Like various socioeconomic deprivations, homelessness has always been a curse to the society. Being a leading cause of major mental and physical health issues, homelessness is a major concern for the state and federal governments. Unable to overcome the multi-pronged challenges of homelessness, many people resort to substances for comfort.
Several past researches have proved that homelessness is responsible for triggering a number of severe illnesses, especially psychiatric disorders. In fact, homeless children tend to develop a high level of mental illnesses. Due to the increased prevalence of mental disorders and risk-taking behaviors like substance abuse among such children, a large number of people develop the problem of coexisting disorders or dual diagnosis, such as depression and alcoholism.
With the rapidly growing population of homeless children, numerous studies are being conducted to understand the association between homelessness and mental health issues. A Danish study, published in “The Lancet,” revealed that the prevalence of mental health problems among homeless people affects the future generations by increasing the likelihood of developing psychiatric disorders in children. It highlighted that both parental and social factors play a pivotal role in the healthy and positive development of children.
The study results were based on an assessment of over 1 million children and adolescents in the age group 0 to 16 years. The participants were living or born in Denmark between Jan 1999 and Dec 2015. A team of researchers led by Sandra Feodor Nilsson, MSc, University of Copenhagen, conducted the study.
Key findings of the study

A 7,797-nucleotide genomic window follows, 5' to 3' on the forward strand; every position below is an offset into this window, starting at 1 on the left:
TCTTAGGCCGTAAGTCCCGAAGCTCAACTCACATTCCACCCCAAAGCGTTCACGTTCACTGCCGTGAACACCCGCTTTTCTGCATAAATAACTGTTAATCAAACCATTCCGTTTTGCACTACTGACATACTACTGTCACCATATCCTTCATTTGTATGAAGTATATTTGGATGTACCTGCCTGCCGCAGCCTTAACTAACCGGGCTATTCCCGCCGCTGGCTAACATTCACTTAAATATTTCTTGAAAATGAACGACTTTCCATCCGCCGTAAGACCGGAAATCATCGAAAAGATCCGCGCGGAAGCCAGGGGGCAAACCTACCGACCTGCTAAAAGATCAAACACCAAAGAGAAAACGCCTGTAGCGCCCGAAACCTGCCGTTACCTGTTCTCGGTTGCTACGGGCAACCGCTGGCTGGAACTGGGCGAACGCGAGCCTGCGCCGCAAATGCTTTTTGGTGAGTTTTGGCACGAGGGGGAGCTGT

The study has revealed a number of surprising facts about the population of homeless children. Some of the prominent findings of the study are as mentioned below:
- Children with at least one parent having a history of homelessness were found to be more than twice at risk of developing a psychiatric disorder compared to those whose parents had no history of homelessness. The numbers revealed were 15.1 cases per 1,000 person-years and 6 cases per 1,000 person-years, respectively.
- Children with both parents or only a father with a history of homelessness were found to have similar incidence rate ratios (IRR) of psychiatric disorders. Compared to children of a father with the problem of homelessness, the IRR was found to be higher among those with only a mother suffering from a history of homelessness.
- The children of parents with a history of homelessness are at a higher risk of developing substance use disorders (SUDs). The IRR was higher in children with only mother having a history of homelessness.
- The risk of psychosis and attention deficit hyperactivity disorder (ADHD) in children was also found to be higher when only the mother had a history of homelessness.
- A child is likely to have a high IRR for attachment disorder in case his or her both parents had a history of homelessness.
- After adjustment for parental psychiatric disorders, children were still found to be at a higher risk of most psychiatric disorders, such as autism spectrum disorders (ASDs), mental retardation, tics and Tourette’s disorders. However, some of the exceptions included affective disorders and eating disorders.
According to Wayne Hall of the Centre for Youth Substance Abuse Research at the University of Queensland, “Homelessness makes parenting difficult and it is usually accompanied by social adversity and poverty. Unstable housing interferes with children’s schooling and prevents them from developing friendships and social relationships with peers. There could also be genetic risks of developing mental disorders that increase the risk of parental homelessness and their offspring’s risk of developing these disorders.”
Take the initiative to improve mental health
Despite having its own restrictions, such as inability to control the confounders like availability of alternative family support, undiagnosed mental disorders in parents, pre-existing risk risks for developing psychiatric illnesses, etc. the study plays a key role in emphasizing the importance of positive parenting on the mental health of children. Due to the challenges of mental disorders, most of such children are unable to attain appropriate education and employment. Moreover, once affected by a mental disorder, they are also at an increased risk of developing addiction.
If you or someone you know is affected by dual diagnosis, contact the California Dual Diagnosis Helpline for information and guidance. Call our 24/7 helpline number 855980-1736 or chat online to connect with the best dual diagnosis treatment centers in California.